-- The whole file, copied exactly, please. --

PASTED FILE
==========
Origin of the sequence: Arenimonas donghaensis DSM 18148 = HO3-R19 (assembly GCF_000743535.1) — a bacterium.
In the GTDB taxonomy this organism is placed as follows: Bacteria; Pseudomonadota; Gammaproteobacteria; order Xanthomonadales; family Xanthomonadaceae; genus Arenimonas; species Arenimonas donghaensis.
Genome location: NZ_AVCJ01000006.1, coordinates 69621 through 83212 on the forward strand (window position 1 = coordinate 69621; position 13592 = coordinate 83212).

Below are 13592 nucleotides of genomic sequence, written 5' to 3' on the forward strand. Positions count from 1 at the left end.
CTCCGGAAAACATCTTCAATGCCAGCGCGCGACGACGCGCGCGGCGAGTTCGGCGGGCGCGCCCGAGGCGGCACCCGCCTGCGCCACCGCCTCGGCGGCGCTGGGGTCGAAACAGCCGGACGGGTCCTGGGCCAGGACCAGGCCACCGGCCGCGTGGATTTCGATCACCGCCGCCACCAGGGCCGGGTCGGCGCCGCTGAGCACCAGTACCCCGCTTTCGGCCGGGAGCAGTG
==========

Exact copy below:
Origin of the sequence: Arenimonas donghaensis DSM 18148 = HO3-R19 (assembly GCF_000743535.1) — a bacterium.
In the GTDB taxonomy this organism is placed as follows: Bacteria; Pseudomonadota; Gammaproteobacteria; order Xanthomonadales; family Xanthomonadaceae; genus Arenimonas; species Arenimonas donghaensis.
Genome location: NZ_AVCJ01000006.1, coordinates 69621 through 83212 on the forward strand (window position 1 = coordinate 69621; position 13592 = coordinate 83212).

Below are 13592 nucleotides of genomic sequence, written 5' to 3' on the forward strand. Positions count from 1 at the left end.
CTCCGGAAAACATCTTCAATGCCAGCGCGCGACGACGCGCGCGGCGAGTTCGGCGGGCGCGCCCGAGGCGGCACCCGCCTGCGCCACCGCCTCGGCGGCGCTGGGGTCGAAACAGCCGGACGGGTCCTGGGCCAGGACCAGGCCACCGGCCGCGTGGATTTCGATCACCGCCGCCACCAGGGCCGGGTCGGCGCCGCTGAGCACCAGTACCCCGCTTTCGGCCGGGAGCAGTG